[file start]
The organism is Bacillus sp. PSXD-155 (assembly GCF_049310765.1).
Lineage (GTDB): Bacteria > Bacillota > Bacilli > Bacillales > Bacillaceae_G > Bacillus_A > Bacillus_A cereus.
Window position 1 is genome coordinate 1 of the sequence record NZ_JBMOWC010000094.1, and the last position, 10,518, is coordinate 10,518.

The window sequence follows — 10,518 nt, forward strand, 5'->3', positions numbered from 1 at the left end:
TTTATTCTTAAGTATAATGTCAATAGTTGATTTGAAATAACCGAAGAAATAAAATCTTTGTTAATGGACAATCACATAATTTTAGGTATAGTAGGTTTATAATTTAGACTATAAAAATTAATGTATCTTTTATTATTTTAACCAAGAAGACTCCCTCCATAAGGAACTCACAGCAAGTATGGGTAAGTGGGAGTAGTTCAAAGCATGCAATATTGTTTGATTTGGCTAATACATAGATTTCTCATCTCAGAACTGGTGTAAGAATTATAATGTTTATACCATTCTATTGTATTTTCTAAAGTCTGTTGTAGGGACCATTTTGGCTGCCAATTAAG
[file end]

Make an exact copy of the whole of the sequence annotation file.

The organism is Bacillus sp. PSXD-155 (assembly GCF_049310765.1).
Lineage (GTDB): Bacteria > Bacillota > Bacilli > Bacillales > Bacillaceae_G > Bacillus_A > Bacillus_A cereus.
Window position 1 is genome coordinate 1 of the sequence record NZ_JBMOWC010000094.1, and the last position, 10,518, is coordinate 10,518.

The window sequence follows — 10,518 nt, forward strand, 5'->3', positions numbered from 1 at the left end:
TTTATTCTTAAGTATAATGTCAATAGTTGATTTGAAATAACCGAAGAAATAAAATCTTTGTTAATGGACAATCACATAATTTTAGGTATAGTAGGTTTATAATTTAGACTATAAAAATTAATGTATCTTTTATTATTTTAACCAAGAAGACTCCCTCCATAAGGAACTCACAGCAAGTATGGGTAAGTGGGAGTAGTTCAAAGCATGCAATATTGTTTGATTTGGCTAATACATAGATTTCTCATCTCAGAACTGGTGTAAGAATTATAATGTTTATACCATTCTATTGTATTTTCTAAAGTCTGTTGTAGGGACCATTTTGGCTGCCAATTAAG